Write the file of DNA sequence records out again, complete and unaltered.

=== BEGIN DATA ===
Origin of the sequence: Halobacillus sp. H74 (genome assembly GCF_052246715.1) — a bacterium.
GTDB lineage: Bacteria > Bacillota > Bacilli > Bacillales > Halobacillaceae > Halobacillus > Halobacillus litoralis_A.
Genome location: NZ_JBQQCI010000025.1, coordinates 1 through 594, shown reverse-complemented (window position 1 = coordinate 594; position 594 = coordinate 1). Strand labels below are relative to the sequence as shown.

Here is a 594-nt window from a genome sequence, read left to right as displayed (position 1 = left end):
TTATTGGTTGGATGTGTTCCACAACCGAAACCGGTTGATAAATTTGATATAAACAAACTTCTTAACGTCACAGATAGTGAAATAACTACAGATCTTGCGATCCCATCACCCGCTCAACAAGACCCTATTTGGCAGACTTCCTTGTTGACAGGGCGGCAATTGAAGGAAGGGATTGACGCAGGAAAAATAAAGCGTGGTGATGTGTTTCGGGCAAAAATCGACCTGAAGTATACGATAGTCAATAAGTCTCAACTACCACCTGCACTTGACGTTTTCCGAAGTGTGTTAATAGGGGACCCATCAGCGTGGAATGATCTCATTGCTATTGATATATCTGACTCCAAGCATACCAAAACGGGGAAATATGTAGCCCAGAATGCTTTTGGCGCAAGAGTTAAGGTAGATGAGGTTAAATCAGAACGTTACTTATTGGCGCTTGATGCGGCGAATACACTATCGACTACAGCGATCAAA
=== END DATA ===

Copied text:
Origin of the sequence: Halobacillus sp. H74 (genome assembly GCF_052246715.1) — a bacterium.
GTDB lineage: Bacteria > Bacillota > Bacilli > Bacillales > Halobacillaceae > Halobacillus > Halobacillus litoralis_A.
Genome location: NZ_JBQQCI010000025.1, coordinates 1 through 594, shown reverse-complemented (window position 1 = coordinate 594; position 594 = coordinate 1). Strand labels below are relative to the sequence as shown.

Here is a 594-nt window from a genome sequence, read left to right as displayed (position 1 = left end):
TTATTGGTTGGATGTGTTCCACAACCGAAACCGGTTGATAAATTTGATATAAACAAACTTCTTAACGTCACAGATAGTGAAATAACTACAGATCTTGCGATCCCATCACCCGCTCAACAAGACCCTATTTGGCAGACTTCCTTGTTGACAGGGCGGCAATTGAAGGAAGGGATTGACGCAGGAAAAATAAAGCGTGGTGATGTGTTTCGGGCAAAAATCGACCTGAAGTATACGATAGTCAATAAGTCTCAACTACCACCTGCACTTGACGTTTTCCGAAGTGTGTTAATAGGGGACCCATCAGCGTGGAATGATCTCATTGCTATTGATATATCTGACTCCAAGCATACCAAAACGGGGAAATATGTAGCCCAGAATGCTTTTGGCGCAAGAGTTAAGGTAGATGAGGTTAAATCAGAACGTTACTTATTGGCGCTTGATGCGGCGAATACACTATCGACTACAGCGATCAAA